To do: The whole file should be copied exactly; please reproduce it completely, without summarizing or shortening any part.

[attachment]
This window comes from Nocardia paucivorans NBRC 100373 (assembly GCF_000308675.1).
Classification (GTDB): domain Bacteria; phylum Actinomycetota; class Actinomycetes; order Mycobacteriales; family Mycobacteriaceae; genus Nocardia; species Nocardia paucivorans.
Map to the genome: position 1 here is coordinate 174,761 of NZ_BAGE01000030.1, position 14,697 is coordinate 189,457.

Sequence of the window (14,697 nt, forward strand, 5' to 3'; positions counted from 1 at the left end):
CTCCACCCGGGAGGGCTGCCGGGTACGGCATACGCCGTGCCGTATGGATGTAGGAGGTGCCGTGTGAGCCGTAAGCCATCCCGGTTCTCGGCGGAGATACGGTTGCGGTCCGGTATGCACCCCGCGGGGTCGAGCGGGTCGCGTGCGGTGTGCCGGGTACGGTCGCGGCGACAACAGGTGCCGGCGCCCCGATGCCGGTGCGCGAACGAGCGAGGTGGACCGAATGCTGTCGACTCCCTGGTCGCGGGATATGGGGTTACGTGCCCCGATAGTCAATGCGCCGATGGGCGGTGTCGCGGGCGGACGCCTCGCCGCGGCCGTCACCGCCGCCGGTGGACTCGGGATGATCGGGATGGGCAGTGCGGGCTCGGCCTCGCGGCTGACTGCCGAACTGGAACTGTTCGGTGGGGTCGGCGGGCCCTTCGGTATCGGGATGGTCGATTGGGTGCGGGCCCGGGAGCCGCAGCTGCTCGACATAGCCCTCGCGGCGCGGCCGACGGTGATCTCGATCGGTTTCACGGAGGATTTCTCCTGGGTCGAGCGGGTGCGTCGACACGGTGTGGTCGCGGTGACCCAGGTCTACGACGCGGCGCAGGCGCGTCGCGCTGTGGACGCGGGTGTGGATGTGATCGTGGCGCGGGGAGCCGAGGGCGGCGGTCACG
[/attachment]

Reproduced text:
This window comes from Nocardia paucivorans NBRC 100373 (assembly GCF_000308675.1).
Classification (GTDB): domain Bacteria; phylum Actinomycetota; class Actinomycetes; order Mycobacteriales; family Mycobacteriaceae; genus Nocardia; species Nocardia paucivorans.
Map to the genome: position 1 here is coordinate 174,761 of NZ_BAGE01000030.1, position 14,697 is coordinate 189,457.

Sequence of the window (14,697 nt, forward strand, 5' to 3'; positions counted from 1 at the left end):
CTCCACCCGGGAGGGCTGCCGGGTACGGCATACGCCGTGCCGTATGGATGTAGGAGGTGCCGTGTGAGCCGTAAGCCATCCCGGTTCTCGGCGGAGATACGGTTGCGGTCCGGTATGCACCCCGCGGGGTCGAGCGGGTCGCGTGCGGTGTGCCGGGTACGGTCGCGGCGACAACAGGTGCCGGCGCCCCGATGCCGGTGCGCGAACGAGCGAGGTGGACCGAATGCTGTCGACTCCCTGGTCGCGGGATATGGGGTTACGTGCCCCGATAGTCAATGCGCCGATGGGCGGTGTCGCGGGCGGACGCCTCGCCGCGGCCGTCACCGCCGCCGGTGGACTCGGGATGATCGGGATGGGCAGTGCGGGCTCGGCCTCGCGGCTGACTGCCGAACTGGAACTGTTCGGTGGGGTCGGCGGGCCCTTCGGTATCGGGATGGTCGATTGGGTGCGGGCCCGGGAGCCGCAGCTGCTCGACATAGCCCTCGCGGCGCGGCCGACGGTGATCTCGATCGGTTTCACGGAGGATTTCTCCTGGGTCGAGCGGGTGCGTCGACACGGTGTGGTCGCGGTGACCCAGGTCTACGACGCGGCGCAGGCGCGTCGCGCTGTGGACGCGGGTGTGGATGTGATCGTGGCGCGGGGAGCCGAGGGCGGCGGTCACG